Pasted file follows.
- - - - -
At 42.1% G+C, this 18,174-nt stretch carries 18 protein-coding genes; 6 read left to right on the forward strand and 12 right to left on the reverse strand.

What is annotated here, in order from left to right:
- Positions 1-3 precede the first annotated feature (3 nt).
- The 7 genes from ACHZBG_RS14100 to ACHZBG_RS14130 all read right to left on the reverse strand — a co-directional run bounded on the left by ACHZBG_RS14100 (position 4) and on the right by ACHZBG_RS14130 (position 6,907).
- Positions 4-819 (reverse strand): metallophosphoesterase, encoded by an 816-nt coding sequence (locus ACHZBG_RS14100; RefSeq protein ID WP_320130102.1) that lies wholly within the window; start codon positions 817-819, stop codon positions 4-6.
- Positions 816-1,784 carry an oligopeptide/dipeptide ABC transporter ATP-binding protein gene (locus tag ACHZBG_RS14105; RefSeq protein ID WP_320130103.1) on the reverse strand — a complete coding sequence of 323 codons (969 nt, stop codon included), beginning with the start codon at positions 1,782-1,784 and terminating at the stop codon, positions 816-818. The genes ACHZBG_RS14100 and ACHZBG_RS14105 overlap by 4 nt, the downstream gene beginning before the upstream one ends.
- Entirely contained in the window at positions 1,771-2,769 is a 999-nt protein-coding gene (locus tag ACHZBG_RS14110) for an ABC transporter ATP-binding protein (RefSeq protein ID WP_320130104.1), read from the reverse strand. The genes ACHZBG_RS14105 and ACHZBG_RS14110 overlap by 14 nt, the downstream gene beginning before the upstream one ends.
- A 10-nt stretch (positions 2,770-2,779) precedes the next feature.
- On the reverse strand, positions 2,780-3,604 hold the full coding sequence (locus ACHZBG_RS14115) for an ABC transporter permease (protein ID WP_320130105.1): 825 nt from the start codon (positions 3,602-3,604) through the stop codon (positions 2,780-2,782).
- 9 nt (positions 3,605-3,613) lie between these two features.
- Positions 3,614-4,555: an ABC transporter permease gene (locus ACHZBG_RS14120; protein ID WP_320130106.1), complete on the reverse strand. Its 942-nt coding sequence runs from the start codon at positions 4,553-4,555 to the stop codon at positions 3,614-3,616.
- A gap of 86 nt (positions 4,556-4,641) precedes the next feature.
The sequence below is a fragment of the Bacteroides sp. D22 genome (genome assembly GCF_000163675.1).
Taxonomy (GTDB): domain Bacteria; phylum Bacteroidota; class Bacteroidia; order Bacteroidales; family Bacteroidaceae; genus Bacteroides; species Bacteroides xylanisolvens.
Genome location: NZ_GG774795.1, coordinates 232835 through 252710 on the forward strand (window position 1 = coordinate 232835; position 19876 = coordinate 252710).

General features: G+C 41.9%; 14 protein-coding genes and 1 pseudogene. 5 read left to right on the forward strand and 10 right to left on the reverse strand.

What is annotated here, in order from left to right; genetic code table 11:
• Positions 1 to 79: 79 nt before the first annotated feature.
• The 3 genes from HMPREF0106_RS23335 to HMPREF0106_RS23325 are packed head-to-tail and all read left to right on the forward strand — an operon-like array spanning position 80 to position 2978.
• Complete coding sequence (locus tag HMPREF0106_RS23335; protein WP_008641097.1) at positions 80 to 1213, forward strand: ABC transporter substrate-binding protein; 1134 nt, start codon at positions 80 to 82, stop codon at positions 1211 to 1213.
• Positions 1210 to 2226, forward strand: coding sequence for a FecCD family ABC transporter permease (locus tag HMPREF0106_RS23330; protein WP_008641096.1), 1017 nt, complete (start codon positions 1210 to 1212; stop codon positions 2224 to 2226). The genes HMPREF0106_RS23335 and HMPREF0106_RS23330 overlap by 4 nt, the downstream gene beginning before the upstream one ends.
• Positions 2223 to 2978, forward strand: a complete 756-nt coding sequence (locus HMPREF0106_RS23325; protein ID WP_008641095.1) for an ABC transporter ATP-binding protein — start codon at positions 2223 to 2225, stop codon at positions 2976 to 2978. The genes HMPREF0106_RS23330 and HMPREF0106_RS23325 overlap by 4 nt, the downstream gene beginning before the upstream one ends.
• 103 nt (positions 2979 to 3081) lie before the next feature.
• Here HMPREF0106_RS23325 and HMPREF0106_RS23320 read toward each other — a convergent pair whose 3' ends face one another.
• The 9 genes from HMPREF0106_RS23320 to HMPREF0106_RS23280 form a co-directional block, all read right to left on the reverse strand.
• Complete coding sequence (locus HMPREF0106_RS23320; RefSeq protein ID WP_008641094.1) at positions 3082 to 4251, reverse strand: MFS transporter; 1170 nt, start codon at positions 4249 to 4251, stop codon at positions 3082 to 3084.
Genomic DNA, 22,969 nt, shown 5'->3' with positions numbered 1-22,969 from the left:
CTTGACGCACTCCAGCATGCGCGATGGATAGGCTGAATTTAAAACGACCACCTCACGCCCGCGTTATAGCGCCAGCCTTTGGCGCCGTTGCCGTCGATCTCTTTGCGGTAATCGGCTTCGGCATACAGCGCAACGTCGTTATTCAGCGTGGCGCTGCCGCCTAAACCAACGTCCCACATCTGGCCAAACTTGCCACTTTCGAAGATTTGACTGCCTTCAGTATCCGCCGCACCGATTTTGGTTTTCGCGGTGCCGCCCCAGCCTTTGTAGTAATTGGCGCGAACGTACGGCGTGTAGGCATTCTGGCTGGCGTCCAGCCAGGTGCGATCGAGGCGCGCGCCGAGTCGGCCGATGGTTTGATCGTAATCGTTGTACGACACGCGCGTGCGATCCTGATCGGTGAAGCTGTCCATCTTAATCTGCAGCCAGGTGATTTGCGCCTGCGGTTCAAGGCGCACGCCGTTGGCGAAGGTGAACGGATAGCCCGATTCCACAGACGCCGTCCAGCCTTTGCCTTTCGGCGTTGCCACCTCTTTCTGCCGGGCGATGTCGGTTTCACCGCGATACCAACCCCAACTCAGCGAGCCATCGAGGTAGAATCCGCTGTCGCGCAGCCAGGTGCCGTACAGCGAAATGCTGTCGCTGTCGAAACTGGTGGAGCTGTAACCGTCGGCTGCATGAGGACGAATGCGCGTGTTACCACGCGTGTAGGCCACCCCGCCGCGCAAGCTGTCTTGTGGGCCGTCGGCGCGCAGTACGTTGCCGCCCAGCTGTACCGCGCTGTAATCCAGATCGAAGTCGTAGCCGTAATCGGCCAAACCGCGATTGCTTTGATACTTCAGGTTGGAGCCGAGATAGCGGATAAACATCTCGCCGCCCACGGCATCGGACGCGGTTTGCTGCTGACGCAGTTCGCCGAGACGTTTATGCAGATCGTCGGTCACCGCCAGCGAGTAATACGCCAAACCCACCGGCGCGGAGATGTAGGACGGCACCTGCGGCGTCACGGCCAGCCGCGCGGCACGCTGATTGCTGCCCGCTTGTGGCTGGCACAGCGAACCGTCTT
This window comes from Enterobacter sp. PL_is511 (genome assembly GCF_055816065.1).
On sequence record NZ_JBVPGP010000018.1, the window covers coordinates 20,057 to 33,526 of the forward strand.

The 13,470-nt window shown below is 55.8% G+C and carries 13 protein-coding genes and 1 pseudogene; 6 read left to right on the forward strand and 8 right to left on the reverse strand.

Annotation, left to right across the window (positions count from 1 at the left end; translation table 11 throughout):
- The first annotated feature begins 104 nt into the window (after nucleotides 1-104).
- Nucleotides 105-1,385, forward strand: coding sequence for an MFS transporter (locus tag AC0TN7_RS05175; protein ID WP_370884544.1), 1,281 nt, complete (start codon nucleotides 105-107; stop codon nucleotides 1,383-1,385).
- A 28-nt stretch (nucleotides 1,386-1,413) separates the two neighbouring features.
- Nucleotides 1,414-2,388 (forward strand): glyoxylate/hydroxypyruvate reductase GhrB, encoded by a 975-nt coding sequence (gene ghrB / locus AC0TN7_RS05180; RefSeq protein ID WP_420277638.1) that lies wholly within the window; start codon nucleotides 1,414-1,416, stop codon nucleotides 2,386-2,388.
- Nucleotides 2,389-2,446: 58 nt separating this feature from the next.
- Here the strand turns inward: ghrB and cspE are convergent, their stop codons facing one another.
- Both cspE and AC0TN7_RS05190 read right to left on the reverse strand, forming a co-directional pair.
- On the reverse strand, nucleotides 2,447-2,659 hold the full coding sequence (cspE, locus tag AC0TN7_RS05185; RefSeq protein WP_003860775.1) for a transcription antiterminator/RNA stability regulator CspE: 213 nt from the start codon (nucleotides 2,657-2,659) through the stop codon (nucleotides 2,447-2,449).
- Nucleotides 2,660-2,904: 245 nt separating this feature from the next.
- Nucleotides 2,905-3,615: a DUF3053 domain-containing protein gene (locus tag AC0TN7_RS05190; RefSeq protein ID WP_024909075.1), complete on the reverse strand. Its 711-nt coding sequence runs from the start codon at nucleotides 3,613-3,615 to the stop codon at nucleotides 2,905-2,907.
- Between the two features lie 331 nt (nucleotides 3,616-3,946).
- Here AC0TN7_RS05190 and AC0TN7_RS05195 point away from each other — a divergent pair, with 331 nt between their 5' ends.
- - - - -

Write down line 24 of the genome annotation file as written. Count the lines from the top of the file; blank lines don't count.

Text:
• Here HMPREF0106_RS23325 and HMPREF0106_RS23320 read toward each other — a convergent pair whose 3' ends face one another.